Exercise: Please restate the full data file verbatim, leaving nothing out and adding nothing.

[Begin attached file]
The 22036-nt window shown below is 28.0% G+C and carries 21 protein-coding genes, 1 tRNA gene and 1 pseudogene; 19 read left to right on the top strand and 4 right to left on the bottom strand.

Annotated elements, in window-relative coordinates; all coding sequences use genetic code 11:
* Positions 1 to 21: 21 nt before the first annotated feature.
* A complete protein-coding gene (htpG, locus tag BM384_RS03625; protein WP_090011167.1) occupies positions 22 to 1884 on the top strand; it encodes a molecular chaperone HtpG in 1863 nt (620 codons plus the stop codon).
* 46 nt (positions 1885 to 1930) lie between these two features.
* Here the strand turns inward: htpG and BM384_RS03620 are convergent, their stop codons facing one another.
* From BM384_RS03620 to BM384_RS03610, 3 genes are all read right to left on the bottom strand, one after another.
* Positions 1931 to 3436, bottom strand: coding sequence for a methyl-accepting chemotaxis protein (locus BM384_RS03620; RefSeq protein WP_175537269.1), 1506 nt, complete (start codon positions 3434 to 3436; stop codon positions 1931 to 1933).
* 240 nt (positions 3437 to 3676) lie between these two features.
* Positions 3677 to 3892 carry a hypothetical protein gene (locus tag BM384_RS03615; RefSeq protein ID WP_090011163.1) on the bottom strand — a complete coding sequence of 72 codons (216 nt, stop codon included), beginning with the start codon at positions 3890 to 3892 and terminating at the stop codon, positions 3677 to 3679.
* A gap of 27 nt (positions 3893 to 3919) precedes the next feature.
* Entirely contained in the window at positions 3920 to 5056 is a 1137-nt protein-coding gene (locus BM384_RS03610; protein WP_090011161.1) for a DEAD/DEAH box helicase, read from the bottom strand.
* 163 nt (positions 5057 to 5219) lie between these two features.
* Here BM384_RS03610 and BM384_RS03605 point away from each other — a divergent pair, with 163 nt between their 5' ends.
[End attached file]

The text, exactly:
The 22036-nt window shown below is 28.0% G+C and carries 21 protein-coding genes, 1 tRNA gene and 1 pseudogene; 19 read left to right on the top strand and 4 right to left on the bottom strand.

Annotated elements, in window-relative coordinates; all coding sequences use genetic code 11:
* Positions 1 to 21: 21 nt before the first annotated feature.
* A complete protein-coding gene (htpG, locus tag BM384_RS03625; protein WP_090011167.1) occupies positions 22 to 1884 on the top strand; it encodes a molecular chaperone HtpG in 1863 nt (620 codons plus the stop codon).
* 46 nt (positions 1885 to 1930) lie between these two features.
* Here the strand turns inward: htpG and BM384_RS03620 are convergent, their stop codons facing one another.
* From BM384_RS03620 to BM384_RS03610, 3 genes are all read right to left on the bottom strand, one after another.
* Positions 1931 to 3436, bottom strand: coding sequence for a methyl-accepting chemotaxis protein (locus BM384_RS03620; RefSeq protein WP_175537269.1), 1506 nt, complete (start codon positions 3434 to 3436; stop codon positions 1931 to 1933).
* 240 nt (positions 3437 to 3676) lie between these two features.
* Positions 3677 to 3892 carry a hypothetical protein gene (locus tag BM384_RS03615; RefSeq protein ID WP_090011163.1) on the bottom strand — a complete coding sequence of 72 codons (216 nt, stop codon included), beginning with the start codon at positions 3890 to 3892 and terminating at the stop codon, positions 3677 to 3679.
* A gap of 27 nt (positions 3893 to 3919) precedes the next feature.
* Entirely contained in the window at positions 3920 to 5056 is a 1137-nt protein-coding gene (locus BM384_RS03610; protein WP_090011161.1) for a DEAD/DEAH box helicase, read from the bottom strand.
* 163 nt (positions 5057 to 5219) lie between these two features.
* Here BM384_RS03610 and BM384_RS03605 point away from each other — a divergent pair, with 163 nt between their 5' ends.